When a person suspected of a crime is arrested without a warrant, the Fourth Amendment guarantees that freedom may not be taken away except upon a neutral magistrate judge’s prompt confirmation that probable cause exists that this person in fact committed the crime. In contrast, in the deportation process, a person is often detained for weeks before a judge determines that the noncitizen is actually deportable, thus justifying detention. Even the separate procedures available to review custody do not suffice because the mandatory detention statute renders many detainees ineligible for review by a judge. If they are entitled to a bond hearing, the presumption is detention, and the detainee must bear the burden of proving he is not a danger or a flight risk. In this Article, I make a modest proposal: for post-entry social control acts of deportation, immigration detainees must be brought promptly before a neutral judge to determine whether probable cause exists to hold them. I limit the reach of this proposal to the post-entry social control acts of deportation (as opposed to extended border control cases) because those are the deportation cases that most resemble punishment for a crime. Also, for strategic reasons, those who have been admitted to the United States are better served by a quick probable cause hearing before an immigration judge, whereas entrants without inspection could benefit from more time to consult with a lawyer before any such hearing. I also foresee that this proposal will lead the government to more carefully justify its decision to detain lawful permanent residents (LPRs), and thus LPRs, who have the strongest claims to procedural protections, will benefit the most from this additional procedure.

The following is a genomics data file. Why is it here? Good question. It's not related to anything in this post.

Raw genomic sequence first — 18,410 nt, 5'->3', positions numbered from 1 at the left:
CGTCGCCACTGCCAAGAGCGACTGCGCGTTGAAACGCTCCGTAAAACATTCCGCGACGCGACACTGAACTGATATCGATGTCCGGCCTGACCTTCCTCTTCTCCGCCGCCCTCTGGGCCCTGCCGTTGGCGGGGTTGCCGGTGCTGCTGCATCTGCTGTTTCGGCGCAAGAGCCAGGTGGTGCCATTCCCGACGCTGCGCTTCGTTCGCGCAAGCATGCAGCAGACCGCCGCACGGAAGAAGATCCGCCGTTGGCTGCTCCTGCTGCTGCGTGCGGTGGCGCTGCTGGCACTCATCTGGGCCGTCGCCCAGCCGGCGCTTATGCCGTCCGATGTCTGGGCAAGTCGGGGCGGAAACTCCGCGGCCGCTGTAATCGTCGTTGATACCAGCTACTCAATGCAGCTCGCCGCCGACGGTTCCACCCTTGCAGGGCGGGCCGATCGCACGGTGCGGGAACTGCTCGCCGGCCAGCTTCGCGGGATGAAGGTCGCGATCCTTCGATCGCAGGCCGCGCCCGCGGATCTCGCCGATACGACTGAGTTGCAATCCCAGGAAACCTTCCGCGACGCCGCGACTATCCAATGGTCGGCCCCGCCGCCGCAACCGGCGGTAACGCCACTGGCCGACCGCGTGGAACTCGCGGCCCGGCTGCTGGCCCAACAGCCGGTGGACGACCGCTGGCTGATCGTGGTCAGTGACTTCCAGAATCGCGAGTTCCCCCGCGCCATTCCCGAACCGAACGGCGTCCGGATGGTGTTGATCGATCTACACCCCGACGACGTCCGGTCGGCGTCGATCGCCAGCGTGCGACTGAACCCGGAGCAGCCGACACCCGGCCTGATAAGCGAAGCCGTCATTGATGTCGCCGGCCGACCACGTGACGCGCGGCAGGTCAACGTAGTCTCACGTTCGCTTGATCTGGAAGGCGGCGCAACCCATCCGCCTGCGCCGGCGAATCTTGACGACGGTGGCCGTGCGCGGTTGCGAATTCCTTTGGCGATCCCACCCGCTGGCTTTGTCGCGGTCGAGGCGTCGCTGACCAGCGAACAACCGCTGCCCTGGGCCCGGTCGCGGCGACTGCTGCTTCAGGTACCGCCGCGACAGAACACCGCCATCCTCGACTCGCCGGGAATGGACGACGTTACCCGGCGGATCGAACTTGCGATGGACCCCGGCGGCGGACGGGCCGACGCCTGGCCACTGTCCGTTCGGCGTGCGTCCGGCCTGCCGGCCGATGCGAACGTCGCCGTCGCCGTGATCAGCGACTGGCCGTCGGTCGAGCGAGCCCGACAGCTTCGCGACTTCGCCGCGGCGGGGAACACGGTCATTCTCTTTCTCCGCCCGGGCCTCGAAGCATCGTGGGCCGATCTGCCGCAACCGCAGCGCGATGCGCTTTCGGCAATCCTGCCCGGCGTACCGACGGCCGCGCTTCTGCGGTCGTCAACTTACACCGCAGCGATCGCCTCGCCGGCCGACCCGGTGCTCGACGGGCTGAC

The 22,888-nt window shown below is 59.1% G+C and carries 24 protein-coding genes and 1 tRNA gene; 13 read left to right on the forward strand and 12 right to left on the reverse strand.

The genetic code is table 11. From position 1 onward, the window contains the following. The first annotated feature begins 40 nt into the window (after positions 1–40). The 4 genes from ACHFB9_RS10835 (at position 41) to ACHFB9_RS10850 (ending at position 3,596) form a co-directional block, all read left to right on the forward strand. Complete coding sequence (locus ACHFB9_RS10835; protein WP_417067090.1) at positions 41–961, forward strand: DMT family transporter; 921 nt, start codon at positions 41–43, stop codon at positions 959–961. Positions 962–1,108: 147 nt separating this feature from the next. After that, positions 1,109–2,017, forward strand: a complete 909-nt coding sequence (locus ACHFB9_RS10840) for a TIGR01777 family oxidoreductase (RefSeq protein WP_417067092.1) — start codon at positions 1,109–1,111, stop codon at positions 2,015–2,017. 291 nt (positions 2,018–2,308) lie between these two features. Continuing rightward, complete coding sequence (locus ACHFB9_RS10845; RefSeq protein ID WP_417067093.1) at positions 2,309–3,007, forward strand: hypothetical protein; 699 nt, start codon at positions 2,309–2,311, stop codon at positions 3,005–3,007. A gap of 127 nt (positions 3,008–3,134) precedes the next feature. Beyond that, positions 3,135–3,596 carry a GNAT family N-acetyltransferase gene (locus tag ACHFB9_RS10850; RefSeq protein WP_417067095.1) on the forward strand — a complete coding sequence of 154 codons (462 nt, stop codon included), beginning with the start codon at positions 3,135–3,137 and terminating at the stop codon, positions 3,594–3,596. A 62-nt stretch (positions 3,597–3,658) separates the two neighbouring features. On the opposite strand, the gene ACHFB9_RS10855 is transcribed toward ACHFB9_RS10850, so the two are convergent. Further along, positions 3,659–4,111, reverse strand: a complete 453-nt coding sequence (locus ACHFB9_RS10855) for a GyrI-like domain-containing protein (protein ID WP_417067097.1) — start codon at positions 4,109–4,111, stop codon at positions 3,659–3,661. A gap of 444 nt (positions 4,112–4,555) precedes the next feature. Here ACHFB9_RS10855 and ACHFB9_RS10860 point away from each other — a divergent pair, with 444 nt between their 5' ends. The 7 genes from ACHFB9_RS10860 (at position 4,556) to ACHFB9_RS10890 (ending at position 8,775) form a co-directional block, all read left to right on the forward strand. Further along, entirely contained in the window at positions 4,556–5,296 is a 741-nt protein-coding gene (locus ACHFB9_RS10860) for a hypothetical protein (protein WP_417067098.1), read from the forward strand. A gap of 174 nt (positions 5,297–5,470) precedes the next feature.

Mary Holper. "Promptly Proving the Need to Detain for Post-Entry Social Control Deportation." Valparaiso University Law Review 52, no.2 (2018): 231-288.